Certain symptoms of Crohn’s disease also happen to be signs of depression.
These crossover symptoms include the physical indicators of gastric distress that are at the center of Crohn’s, as well as several manifestations of body and mind. While Crohn’s doesn’t directly cause depression, symptoms of depression are interrelated with the disease. Crohn’s can magnify symptoms of depression, just as depression can magnify signs of Crohn’s.
Such grey areas illustrate the difficulty in correctly diagnosing these disorders, and also underscore the importance of finding a therapist who is already familiar with Crohn’s to sort out the source of your symptoms and best treat them. Your gastroenterologist can help with therapist referrals.
Top Ten Tip-offs to Depression
There are some symptoms of depression that warrant the need for therapy. However, many of these symptoms are common with the difficulties of Crohn’s disease.
We recommend you consider seeking therapy if you’re experiencing a number of these symptoms:
- lost appetite
- unintentional weight loss
- difficulty falling asleep and/or staying asleep
- enduring fatigue ranging from weariness to exhaustion
- trouble concentrating or memory problems
- lost of interest in former pleasures
- persistent anxiety
- irritability or even belligerence toward others
- feelings of guilt
- feeling helpless, hopeless, useless, and worthless
Among these red flags, it’s apparent that weight loss logically follows appetite loss, and that sleep loss leads to loss of energy and focus.
Forestall an inexorable domino effect by finding ways to alleviate your symptoms. Simple exercise can boost your mood with endorphins while it helps to regulate your digestion.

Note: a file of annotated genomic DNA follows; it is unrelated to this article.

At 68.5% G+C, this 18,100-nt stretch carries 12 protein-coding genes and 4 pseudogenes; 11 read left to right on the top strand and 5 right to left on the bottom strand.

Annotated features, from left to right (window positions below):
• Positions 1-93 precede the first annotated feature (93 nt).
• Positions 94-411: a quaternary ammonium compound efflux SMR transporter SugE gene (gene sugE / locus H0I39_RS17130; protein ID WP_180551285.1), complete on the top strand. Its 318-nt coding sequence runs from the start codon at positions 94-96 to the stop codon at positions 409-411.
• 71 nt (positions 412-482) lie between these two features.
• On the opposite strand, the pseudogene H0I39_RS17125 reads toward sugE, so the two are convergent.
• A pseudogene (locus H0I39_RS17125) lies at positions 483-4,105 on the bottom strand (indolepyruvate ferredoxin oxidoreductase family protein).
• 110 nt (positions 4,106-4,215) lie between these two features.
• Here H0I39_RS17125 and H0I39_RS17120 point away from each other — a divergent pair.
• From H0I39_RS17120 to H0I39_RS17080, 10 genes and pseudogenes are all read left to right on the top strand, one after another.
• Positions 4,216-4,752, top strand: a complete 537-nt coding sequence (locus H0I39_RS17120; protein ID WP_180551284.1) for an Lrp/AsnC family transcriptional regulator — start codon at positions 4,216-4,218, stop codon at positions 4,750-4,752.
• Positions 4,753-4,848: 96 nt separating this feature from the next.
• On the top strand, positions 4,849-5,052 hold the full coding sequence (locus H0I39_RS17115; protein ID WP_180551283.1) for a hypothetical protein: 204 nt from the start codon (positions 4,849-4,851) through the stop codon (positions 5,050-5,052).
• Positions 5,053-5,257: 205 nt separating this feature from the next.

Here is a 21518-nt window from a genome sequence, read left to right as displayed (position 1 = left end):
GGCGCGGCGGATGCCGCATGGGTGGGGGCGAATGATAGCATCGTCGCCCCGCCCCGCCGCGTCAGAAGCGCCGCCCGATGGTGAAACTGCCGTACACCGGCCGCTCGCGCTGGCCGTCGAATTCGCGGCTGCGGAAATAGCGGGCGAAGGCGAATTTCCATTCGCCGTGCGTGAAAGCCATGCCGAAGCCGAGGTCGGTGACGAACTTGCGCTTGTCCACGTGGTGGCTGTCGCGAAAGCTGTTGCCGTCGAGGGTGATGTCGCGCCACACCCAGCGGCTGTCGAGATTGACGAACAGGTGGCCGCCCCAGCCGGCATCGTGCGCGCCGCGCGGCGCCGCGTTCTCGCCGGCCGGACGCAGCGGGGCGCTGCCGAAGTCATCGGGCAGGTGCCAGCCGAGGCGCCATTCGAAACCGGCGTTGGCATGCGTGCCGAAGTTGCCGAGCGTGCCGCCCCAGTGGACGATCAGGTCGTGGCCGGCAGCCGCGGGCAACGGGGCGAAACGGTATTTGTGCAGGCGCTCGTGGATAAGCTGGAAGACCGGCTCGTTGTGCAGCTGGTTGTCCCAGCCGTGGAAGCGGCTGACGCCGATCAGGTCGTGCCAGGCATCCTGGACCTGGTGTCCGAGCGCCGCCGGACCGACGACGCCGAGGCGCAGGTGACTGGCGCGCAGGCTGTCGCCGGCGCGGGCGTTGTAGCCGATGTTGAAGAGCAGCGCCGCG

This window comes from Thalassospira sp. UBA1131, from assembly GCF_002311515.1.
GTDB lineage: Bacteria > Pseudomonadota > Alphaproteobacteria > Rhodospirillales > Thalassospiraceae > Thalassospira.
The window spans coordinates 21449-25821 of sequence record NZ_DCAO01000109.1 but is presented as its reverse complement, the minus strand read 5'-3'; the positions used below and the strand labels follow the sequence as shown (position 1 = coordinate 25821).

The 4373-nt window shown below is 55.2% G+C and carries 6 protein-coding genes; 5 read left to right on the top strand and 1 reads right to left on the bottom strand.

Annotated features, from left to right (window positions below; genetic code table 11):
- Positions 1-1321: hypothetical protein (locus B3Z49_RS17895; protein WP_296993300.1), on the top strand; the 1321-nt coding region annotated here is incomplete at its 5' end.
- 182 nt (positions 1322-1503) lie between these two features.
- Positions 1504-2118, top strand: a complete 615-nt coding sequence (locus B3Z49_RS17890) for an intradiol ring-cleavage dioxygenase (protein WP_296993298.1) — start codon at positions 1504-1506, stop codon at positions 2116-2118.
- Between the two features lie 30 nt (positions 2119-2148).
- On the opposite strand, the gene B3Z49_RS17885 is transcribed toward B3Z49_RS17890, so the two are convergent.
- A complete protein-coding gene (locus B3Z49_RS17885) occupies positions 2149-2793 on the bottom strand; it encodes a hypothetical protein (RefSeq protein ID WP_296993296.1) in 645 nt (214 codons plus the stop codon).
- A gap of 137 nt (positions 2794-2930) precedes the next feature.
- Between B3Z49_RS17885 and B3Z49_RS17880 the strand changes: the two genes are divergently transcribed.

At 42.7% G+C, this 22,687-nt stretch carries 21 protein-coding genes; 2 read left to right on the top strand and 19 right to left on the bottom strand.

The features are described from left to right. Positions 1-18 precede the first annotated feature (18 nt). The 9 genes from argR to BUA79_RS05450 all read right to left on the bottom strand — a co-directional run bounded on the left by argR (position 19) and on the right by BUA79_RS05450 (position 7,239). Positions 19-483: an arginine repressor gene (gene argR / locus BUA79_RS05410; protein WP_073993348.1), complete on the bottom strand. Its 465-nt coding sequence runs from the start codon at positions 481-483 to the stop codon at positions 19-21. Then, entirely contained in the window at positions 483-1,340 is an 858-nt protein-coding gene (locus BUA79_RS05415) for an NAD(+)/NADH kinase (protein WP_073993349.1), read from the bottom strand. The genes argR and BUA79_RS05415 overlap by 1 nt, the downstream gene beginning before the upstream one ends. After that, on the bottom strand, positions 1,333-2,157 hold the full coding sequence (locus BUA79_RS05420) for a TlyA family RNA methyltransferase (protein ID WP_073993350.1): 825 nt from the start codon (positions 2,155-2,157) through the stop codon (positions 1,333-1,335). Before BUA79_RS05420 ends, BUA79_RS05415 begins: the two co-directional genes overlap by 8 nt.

Coping with Moping
Sadness over one’s situation is normal in cases of chronic illness, but at some point it’s important to move forward.
You may fall prey to feeling that if you have no control over your bowels, you have no control over your life. Such despair can lead to isolation.
Avoid placing too many limitations on yourself, such as curtailing activities to the point of becoming housebound. Strive to be a participant instead of an observer.
It’s important to remember that you are much more than the sum of your symptoms, and that you always have choices, starting with how you react to your disease.
Enlarge your perception to see the big picture, in order to acknowledge the cyclical nature of your disease. Every flare-up is followed by a period of remission, so remind yourself that nothing lasts forever, and that “This too shall pass.”
When you’re feeling your worst, take steps to create things to look forward to. Do something nice for yourself every day, like indulging in various creature comforts. Dressing up, buying flowers, enjoying a movie, any of these activities can perk you up and elevate your mood.
Incremental changes can help you alter your attitude over time, making for a healthier emotional outlook. If you find yourself needing extra help, don’t hesitate to seek counseling and find out if anti-depressants are right for you.
When you’re going it alone, living with Crohn’s can be particularly enervating and feed your depressive thoughts. Always give yourself a break and allow plenty of time to regroup. Rest your weary body and mind.
Transitioning from a habit of negative thinking to a positive mindset takes time. Re-energize yourself by joining a community of Crohn’s patients. Call 888-MY-GUT-PAIN to locate a Crohn’s support group near you.
Connecting with others in a support network is vital to successfully managing Crohn’s Disease. Besides local groups that meet periodically in person, your Crohn’s community can encompass online chat rooms and bulletin boards.
Encourage yourself to reveal your concerns and feelings, and share both your struggles and your triumphs with fellow Crohn’s patients. You’ll find that giving support may make you feel just as good, if not better, as getting support, so spread it around.
Get started on building your network by joining the Crohn’s & Colitis Community for free access to a forum, personal stories, experts, resources, and other useful features at http://www.ccfacommunity.org/.